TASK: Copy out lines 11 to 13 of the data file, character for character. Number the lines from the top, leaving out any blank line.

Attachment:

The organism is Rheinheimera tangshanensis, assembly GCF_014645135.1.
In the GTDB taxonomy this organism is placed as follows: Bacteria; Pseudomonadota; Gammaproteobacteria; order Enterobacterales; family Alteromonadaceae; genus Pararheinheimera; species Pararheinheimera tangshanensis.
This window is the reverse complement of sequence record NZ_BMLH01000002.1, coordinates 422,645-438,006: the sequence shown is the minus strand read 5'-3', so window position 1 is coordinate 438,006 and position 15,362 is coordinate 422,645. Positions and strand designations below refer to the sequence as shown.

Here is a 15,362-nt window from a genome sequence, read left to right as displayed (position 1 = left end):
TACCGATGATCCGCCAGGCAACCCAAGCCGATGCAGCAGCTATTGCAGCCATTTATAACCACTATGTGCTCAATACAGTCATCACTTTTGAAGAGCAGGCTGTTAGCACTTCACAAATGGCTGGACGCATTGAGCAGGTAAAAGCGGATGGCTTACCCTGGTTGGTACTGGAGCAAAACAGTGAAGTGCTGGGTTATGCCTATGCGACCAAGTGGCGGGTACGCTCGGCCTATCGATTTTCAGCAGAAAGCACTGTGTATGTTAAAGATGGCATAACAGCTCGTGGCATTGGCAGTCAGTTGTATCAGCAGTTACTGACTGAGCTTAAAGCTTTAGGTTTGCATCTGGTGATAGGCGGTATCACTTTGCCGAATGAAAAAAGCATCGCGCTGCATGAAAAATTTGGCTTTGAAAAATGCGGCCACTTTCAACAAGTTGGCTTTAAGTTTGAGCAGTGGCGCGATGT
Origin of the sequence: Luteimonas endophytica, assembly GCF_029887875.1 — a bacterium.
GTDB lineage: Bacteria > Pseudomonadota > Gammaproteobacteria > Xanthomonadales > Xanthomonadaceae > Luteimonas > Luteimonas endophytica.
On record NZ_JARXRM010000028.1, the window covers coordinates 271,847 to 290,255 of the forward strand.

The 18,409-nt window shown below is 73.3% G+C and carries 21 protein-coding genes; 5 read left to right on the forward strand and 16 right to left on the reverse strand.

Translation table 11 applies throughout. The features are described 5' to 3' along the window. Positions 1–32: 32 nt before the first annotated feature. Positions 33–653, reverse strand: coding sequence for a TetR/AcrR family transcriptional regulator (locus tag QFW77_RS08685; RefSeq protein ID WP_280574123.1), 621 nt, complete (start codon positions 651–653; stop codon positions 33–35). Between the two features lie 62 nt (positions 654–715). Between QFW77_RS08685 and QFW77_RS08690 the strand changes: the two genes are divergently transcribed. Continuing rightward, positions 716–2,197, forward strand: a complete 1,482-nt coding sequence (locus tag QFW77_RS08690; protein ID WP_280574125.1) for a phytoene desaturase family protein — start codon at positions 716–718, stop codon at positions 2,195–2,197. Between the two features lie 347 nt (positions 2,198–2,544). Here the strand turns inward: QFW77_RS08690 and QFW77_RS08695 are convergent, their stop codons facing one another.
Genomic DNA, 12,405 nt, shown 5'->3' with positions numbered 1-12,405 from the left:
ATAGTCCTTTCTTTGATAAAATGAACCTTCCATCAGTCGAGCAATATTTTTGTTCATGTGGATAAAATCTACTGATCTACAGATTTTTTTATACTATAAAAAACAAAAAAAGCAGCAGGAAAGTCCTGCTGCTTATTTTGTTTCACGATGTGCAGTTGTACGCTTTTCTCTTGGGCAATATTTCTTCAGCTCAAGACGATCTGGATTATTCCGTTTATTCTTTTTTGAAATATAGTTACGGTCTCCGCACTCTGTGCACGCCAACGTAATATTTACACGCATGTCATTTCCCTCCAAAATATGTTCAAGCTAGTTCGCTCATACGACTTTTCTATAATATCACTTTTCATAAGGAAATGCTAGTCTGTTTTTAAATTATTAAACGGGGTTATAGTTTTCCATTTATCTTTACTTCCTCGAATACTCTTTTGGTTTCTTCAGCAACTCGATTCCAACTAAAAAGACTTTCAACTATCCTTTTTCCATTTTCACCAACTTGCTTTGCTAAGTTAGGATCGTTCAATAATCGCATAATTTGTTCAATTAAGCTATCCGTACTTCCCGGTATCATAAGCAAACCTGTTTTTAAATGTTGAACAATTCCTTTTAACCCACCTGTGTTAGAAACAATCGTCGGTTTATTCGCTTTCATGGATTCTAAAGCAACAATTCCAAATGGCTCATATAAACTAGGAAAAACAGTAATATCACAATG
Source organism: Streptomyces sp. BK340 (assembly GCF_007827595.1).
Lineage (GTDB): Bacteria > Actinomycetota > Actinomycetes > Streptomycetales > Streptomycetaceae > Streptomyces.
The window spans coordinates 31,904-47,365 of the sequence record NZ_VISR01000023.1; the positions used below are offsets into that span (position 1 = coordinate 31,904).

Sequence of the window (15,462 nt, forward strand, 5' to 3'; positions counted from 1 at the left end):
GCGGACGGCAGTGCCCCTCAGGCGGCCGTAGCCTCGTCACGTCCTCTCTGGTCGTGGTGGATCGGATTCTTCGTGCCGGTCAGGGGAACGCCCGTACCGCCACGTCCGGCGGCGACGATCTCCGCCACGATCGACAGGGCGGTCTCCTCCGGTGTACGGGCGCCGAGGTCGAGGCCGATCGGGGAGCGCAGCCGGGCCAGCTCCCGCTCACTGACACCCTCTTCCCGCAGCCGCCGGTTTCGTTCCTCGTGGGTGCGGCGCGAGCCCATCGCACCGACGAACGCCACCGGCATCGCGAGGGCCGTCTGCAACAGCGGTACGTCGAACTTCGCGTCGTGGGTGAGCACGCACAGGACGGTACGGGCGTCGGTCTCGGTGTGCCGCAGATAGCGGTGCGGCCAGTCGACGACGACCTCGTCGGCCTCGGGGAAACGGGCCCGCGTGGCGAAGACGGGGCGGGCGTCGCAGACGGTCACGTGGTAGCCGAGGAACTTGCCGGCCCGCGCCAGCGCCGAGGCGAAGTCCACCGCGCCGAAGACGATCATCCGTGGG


Genomic DNA, 12,405 nt, shown 5'->3' with positions numbered 1-12,405 from the left:
ATAGTCCTTTCTTTGATAAAATGAACCTTCCATCAGTCGAGCAATATTTTTGTTCATGTGGATAAAATCTACTGATCTACAGATTTTTTTATACTATAAAAAACAAAAAAAGCAGCAGGAAAGTCCTGCTGCTTATTTTGTTTCACGATGTGCAGTTGTACGCTTTTCTCTTGGGCAATATTTCTTCAGCTCAAGACGATCTGGATTATTCCGTTTATTCTTTTTTGAAATATAGTTACGGTCTCCGCACTCTGTGCACGCCAACGTAATATTTACACGCATGTCATTTCCCTCCAAAATATGTTCAAGCTAGTTCGCTCATACGACTTTTCTATAATATCACTTTTCATAAGGAAATGCTAGTCTGTTTTTAAATTATTAAACGGGGTTATAGTTTTCCATTTATCTTTACTTCCTCGAATACTCTTTTGGTTTCTTCAGCAACTCGATTCCAACTAAAAAGACTTTCAACTATCCTTTTTCCATTTTCACCAACTTGCTTTGCTAAGTTAGGATCGTTCAATAATCGCATAATTTGTTCAATTAAGCTATCCGTACTTCCCGGTATCATAAGCAAACCTGTTTTTAAATGTTGAACAATTCCTTTTAACCCACCTGTGTTAGAAACAATCGTCGGTTTATTCGCTTTCATGGATTCTAAAGCAACAATTCCAAATGGCTCATATAAACTAGGAAAAACAGTAATATCACAATG
Source organism: Streptomyces sp. BK340 (assembly GCF_007827595.1).